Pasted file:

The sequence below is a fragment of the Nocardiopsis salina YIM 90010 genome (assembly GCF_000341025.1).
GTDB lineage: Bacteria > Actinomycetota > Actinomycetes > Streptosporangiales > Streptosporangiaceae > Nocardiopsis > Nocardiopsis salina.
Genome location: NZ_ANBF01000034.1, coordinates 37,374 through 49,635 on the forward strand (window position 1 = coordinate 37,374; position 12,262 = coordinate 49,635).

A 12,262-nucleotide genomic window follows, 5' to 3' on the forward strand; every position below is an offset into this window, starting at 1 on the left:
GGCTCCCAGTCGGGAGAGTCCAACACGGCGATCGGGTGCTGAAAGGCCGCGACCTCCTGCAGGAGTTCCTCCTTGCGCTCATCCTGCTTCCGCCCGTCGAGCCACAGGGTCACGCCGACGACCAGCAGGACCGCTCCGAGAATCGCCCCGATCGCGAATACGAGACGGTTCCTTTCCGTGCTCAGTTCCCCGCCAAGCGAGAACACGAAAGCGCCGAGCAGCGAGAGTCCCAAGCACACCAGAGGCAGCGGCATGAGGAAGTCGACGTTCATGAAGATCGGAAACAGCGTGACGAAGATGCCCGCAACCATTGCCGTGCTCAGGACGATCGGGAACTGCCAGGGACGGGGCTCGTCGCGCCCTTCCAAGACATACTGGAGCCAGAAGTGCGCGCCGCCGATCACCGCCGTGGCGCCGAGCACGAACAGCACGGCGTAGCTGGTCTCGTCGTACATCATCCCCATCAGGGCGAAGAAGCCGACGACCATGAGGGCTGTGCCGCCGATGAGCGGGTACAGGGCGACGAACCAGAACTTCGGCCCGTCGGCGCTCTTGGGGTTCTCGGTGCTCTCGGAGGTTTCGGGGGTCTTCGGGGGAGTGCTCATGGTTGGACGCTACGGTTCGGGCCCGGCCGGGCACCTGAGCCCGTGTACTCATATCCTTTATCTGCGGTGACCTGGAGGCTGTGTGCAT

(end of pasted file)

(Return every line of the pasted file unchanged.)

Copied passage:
The sequence below is a fragment of the Nocardiopsis salina YIM 90010 genome (assembly GCF_000341025.1).
GTDB lineage: Bacteria > Actinomycetota > Actinomycetes > Streptosporangiales > Streptosporangiaceae > Nocardiopsis > Nocardiopsis salina.
Genome location: NZ_ANBF01000034.1, coordinates 37,374 through 49,635 on the forward strand (window position 1 = coordinate 37,374; position 12,262 = coordinate 49,635).

A 12,262-nucleotide genomic window follows, 5' to 3' on the forward strand; every position below is an offset into this window, starting at 1 on the left:
GGCTCCCAGTCGGGAGAGTCCAACACGGCGATCGGGTGCTGAAAGGCCGCGACCTCCTGCAGGAGTTCCTCCTTGCGCTCATCCTGCTTCCGCCCGTCGAGCCACAGGGTCACGCCGACGACCAGCAGGACCGCTCCGAGAATCGCCCCGATCGCGAATACGAGACGGTTCCTTTCCGTGCTCAGTTCCCCGCCAAGCGAGAACACGAAAGCGCCGAGCAGCGAGAGTCCCAAGCACACCAGAGGCAGCGGCATGAGGAAGTCGACGTTCATGAAGATCGGAAACAGCGTGACGAAGATGCCCGCAACCATTGCCGTGCTCAGGACGATCGGGAACTGCCAGGGACGGGGCTCGTCGCGCCCTTCCAAGACATACTGGAGCCAGAAGTGCGCGCCGCCGATCACCGCCGTGGCGCCGAGCACGAACAGCACGGCGTAGCTGGTCTCGTCGTACATCATCCCCATCAGGGCGAAGAAGCCGACGACCATGAGGGCTGTGCCGCCGATGAGCGGGTACAGGGCGACGAACCAGAACTTCGGCCCGTCGGCGCTCTTGGGGTTCTCGGTGCTCTCGGAGGTTTCGGGGGTCTTCGGGGGAGTGCTCATGGTTGGACGCTACGGTTCGGGCCCGGCCGGGCACCTGAGCCCGTGTACTCATATCCTTTATCTGCGGTGACCTGGAGGCTGTGTGCAT